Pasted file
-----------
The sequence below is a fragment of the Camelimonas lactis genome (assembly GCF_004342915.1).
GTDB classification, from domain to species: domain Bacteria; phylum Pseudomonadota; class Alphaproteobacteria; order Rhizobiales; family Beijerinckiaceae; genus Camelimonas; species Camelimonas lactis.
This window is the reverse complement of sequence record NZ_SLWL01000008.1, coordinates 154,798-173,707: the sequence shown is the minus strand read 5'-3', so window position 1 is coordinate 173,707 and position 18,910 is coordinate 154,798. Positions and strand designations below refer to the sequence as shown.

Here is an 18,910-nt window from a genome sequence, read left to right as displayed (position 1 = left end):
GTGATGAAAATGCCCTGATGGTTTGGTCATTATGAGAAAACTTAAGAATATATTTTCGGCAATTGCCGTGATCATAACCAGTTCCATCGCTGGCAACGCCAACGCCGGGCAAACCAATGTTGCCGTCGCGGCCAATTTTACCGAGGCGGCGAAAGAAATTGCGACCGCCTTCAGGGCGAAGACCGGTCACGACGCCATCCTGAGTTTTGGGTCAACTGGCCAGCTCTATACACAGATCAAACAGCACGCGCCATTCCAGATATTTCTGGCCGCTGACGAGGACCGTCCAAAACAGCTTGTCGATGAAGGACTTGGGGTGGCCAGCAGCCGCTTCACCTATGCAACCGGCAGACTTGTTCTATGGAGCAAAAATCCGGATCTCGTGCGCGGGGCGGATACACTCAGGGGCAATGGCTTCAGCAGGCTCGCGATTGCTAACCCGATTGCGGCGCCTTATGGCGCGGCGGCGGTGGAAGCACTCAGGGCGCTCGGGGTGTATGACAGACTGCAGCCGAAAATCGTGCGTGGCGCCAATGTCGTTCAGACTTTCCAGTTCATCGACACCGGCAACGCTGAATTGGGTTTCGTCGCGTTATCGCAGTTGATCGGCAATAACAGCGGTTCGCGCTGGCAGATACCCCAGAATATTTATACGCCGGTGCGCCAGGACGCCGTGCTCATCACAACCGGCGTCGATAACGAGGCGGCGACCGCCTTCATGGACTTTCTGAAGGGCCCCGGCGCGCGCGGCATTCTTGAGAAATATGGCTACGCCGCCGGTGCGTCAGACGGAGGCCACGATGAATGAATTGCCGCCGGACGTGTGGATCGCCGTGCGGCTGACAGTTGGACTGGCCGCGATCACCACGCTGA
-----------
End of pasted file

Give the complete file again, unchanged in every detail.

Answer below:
The sequence below is a fragment of the Camelimonas lactis genome (assembly GCF_004342915.1).
GTDB classification, from domain to species: domain Bacteria; phylum Pseudomonadota; class Alphaproteobacteria; order Rhizobiales; family Beijerinckiaceae; genus Camelimonas; species Camelimonas lactis.
This window is the reverse complement of sequence record NZ_SLWL01000008.1, coordinates 154,798-173,707: the sequence shown is the minus strand read 5'-3', so window position 1 is coordinate 173,707 and position 18,910 is coordinate 154,798. Positions and strand designations below refer to the sequence as shown.

Here is an 18,910-nt window from a genome sequence, read left to right as displayed (position 1 = left end):
GTGATGAAAATGCCCTGATGGTTTGGTCATTATGAGAAAACTTAAGAATATATTTTCGGCAATTGCCGTGATCATAACCAGTTCCATCGCTGGCAACGCCAACGCCGGGCAAACCAATGTTGCCGTCGCGGCCAATTTTACCGAGGCGGCGAAAGAAATTGCGACCGCCTTCAGGGCGAAGACCGGTCACGACGCCATCCTGAGTTTTGGGTCAACTGGCCAGCTCTATACACAGATCAAACAGCACGCGCCATTCCAGATATTTCTGGCCGCTGACGAGGACCGTCCAAAACAGCTTGTCGATGAAGGACTTGGGGTGGCCAGCAGCCGCTTCACCTATGCAACCGGCAGACTTGTTCTATGGAGCAAAAATCCGGATCTCGTGCGCGGGGCGGATACACTCAGGGGCAATGGCTTCAGCAGGCTCGCGATTGCTAACCCGATTGCGGCGCCTTATGGCGCGGCGGCGGTGGAAGCACTCAGGGCGCTCGGGGTGTATGACAGACTGCAGCCGAAAATCGTGCGTGGCGCCAATGTCGTTCAGACTTTCCAGTTCATCGACACCGGCAACGCTGAATTGGGTTTCGTCGCGTTATCGCAGTTGATCGGCAATAACAGCGGTTCGCGCTGGCAGATACCCCAGAATATTTATACGCCGGTGCGCCAGGACGCCGTGCTCATCACAACCGGCGTCGATAACGAGGCGGCGACCGCCTTCATGGACTTTCTGAAGGGCCCCGGCGCGCGCGGCATTCTTGAGAAATATGGCTACGCCGCCGGTGCGTCAGACGGAGGCCACGATGAATGAATTGCCGCCGGACGTGTGGATCGCCGTGCGGCTGACAGTTGGACTGGCCGCGATCACCACGCTGA